This is Dundee's story of those that served in the First World War, and of the people left at home
Ralph Alexander Young Dick
- Date of enlistment:
- Place of enlistment: Dundee
- Service no: 1871
- Rank: Corporal
- Regiment/Service: Black Watch
- Unit/Ship: 4th Battalion
- Place of Death: France
- Age at Death: 19
- Date of Death: 06/03/1915
- Burial Country: France
- Cemetery: Le Touret Memorial
- Grave/Mem Ref no: Panels 24 to 26.
- Date of Birth:
- Place of Birth:
- Address: 11 Morgan Street, Dundee
- Occupation: Alexander Tosh & Sons, Chartered Accountants
Joan Dick, 16 Woodlands Tce, Dundee
James Gibson Dick, 11 Morgan St, Dundee
More about Ralph Alexander Young Dick
Ralph has no known grave but is remembered on the Le Touret Memorial.
The 4th Black Watch, ‘Dundee’s Own’, suffered its first fatal casualty on 6 March 1915, since arriving at Le Havre on 26 February.
1871 Cpl. Ralph A. Y. Dick, son of Mr James Dick, watchmaker and jeweller, Victoria Road, Dundee, was killed by a stray bullet while on duty in a ‘picquet in advance of the firing trenches’, aged only 19. Information concerning his death was contained in a letter from Captain E. L. Boase, wo would be killed at High Wood while serving with the 7th Black Watch on 30 July 1916.
Cpl. Dick is commemorated on the Le Touret Memorial, Pas de Calais, France.
CORPORAL DICK IS SHOT WHILE IN THE TRENCHES. The first casualty in the 4th (City of Dundee) Battalion of the Black Watch has to be recorded.
Corporal R. A. Y. Dick, son of Mr James Dick, wartchmaker and jeweller, Victoria Road, Dundee, has given his life for his country.
It is only a little over a fortnight ago that the gallant lads took their departure from their native city amid scenes of the greatest enthusiasm. It was on Thursday last that a portion of the battalion entered the trenches, and within a few short hours one of their number was killed.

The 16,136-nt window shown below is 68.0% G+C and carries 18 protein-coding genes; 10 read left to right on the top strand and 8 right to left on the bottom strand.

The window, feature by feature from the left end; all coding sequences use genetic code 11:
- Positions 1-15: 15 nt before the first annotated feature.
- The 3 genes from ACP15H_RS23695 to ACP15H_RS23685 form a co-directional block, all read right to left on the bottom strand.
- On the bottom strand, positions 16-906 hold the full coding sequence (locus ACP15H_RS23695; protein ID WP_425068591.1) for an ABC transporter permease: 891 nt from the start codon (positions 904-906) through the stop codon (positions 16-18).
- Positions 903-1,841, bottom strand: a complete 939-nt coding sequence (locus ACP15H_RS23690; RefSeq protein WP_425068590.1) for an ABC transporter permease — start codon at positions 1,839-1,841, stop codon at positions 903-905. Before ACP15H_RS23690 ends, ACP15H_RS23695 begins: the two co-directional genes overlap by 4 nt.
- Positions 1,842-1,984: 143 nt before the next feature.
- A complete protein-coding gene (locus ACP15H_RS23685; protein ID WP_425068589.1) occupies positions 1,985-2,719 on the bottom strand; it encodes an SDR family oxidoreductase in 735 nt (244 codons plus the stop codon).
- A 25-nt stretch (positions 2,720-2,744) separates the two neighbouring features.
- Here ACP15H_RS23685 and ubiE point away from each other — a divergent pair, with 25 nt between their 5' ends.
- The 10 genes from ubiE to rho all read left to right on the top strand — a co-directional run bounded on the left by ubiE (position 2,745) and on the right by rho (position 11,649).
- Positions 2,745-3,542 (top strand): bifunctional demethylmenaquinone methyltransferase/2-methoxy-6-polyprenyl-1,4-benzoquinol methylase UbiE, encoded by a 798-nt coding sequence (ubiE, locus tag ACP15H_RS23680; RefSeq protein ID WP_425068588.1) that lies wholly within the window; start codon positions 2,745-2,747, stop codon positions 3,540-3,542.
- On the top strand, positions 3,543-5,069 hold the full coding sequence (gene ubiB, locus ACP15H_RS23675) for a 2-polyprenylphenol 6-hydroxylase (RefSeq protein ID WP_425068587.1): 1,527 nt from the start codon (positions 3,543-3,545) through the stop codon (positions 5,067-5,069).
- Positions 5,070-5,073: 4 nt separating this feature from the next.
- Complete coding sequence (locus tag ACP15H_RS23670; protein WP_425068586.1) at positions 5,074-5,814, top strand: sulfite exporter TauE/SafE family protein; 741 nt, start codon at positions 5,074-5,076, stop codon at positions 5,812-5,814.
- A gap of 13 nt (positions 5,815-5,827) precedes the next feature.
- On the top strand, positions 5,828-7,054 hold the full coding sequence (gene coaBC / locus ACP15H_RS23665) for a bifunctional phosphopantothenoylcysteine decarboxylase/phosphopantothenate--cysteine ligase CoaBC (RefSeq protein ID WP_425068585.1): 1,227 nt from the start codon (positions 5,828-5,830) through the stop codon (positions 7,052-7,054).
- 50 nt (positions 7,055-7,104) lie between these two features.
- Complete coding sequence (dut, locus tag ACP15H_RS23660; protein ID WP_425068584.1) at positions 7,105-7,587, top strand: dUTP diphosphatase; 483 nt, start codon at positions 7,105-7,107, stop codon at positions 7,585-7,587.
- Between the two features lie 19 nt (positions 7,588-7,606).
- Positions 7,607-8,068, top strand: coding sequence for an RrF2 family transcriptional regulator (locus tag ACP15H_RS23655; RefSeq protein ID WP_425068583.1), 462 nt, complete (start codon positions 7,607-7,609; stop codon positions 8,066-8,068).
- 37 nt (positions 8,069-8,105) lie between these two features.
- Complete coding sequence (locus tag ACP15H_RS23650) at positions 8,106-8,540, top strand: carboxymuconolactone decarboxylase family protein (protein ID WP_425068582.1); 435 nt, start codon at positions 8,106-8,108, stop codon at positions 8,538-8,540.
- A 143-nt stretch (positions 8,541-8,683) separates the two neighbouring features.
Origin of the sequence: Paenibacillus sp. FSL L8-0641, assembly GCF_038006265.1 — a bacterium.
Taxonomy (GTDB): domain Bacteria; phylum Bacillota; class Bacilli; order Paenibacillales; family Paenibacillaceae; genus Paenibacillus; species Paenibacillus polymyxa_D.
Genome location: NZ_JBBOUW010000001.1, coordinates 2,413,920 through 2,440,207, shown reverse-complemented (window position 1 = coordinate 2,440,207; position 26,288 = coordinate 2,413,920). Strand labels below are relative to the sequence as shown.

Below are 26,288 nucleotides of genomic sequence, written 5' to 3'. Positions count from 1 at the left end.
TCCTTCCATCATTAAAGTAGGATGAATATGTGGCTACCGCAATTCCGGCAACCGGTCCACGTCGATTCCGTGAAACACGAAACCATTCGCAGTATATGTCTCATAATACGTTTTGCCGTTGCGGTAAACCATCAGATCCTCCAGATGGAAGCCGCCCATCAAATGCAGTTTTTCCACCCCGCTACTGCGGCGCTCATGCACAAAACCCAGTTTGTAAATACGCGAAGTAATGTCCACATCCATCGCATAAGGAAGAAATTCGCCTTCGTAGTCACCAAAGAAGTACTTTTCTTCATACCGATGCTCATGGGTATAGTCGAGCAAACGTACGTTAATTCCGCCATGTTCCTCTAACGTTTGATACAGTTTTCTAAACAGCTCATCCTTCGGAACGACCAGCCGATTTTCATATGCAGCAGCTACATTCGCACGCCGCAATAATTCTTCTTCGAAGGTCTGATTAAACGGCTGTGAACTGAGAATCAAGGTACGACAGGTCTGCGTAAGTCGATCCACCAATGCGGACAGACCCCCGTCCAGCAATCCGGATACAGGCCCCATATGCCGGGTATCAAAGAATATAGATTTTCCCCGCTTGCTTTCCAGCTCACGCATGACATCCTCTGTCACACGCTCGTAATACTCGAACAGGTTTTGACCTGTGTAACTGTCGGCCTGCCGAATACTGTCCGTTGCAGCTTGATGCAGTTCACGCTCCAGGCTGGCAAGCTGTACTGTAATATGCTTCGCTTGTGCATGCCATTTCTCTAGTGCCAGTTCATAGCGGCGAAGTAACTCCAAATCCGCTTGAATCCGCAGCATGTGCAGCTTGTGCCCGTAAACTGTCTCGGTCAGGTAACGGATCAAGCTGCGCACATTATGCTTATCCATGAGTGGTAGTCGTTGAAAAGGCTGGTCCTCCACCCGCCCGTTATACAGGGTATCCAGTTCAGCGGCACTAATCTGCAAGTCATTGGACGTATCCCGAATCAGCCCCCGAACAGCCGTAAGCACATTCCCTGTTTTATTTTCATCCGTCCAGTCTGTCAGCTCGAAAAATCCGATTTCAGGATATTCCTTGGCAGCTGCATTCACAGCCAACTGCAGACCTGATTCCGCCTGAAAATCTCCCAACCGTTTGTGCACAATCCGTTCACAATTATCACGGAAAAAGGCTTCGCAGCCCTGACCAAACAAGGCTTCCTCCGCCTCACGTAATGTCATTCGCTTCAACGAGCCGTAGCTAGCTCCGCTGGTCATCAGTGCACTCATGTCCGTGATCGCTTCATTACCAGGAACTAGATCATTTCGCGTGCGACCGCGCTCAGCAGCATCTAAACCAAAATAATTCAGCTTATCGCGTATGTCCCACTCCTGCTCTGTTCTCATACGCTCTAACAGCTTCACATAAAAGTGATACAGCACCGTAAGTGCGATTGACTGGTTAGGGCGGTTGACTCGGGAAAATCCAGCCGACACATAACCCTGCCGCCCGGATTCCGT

The sad intelligence of the death of Corporal Dick was received in the shape of a letter from Captain E. Leslie Boase, dated 6th inst. Captain Boase states that Corporal Dick was killed on the day of writing. “He had the honour to go out to a picquet in advance of the firing trenches. He told the captain who took me out to this advance picquet that he did not feel a bit frightened as he rather expected to; he seemed just in his place. He was struck by a sort of stray bullet – it may have been a ricochet – which caught him in the head. He dropped, and passed away at once. He will be buried on Sunday in a little cemetery here.”
Corporal Dick was but nineteen years of age, and was a young man of splendid physique.
Educated at Dundee High School, he entered the office of Messrs Alexander Tosh & Son, chartered accountants, Reform Street, Dundee. He joined the 4th Black Watch Territorials early last year, and was with his usual zeal he threw his heart and soul into the work, with the result that at the training camp at Monzie in July he obtained his first strip [sic].
Further promotion awaited him, and he was raised to the rank of corporal shortly before the battalion left for the front.
Corporal Dick was of a very cheery disposition, and no matter how dark the clouds were he always saw the sunny side. To know him was to cherish him as a friend. The Evening telegraph and Post, Wednesday, 10 March 1915, 1
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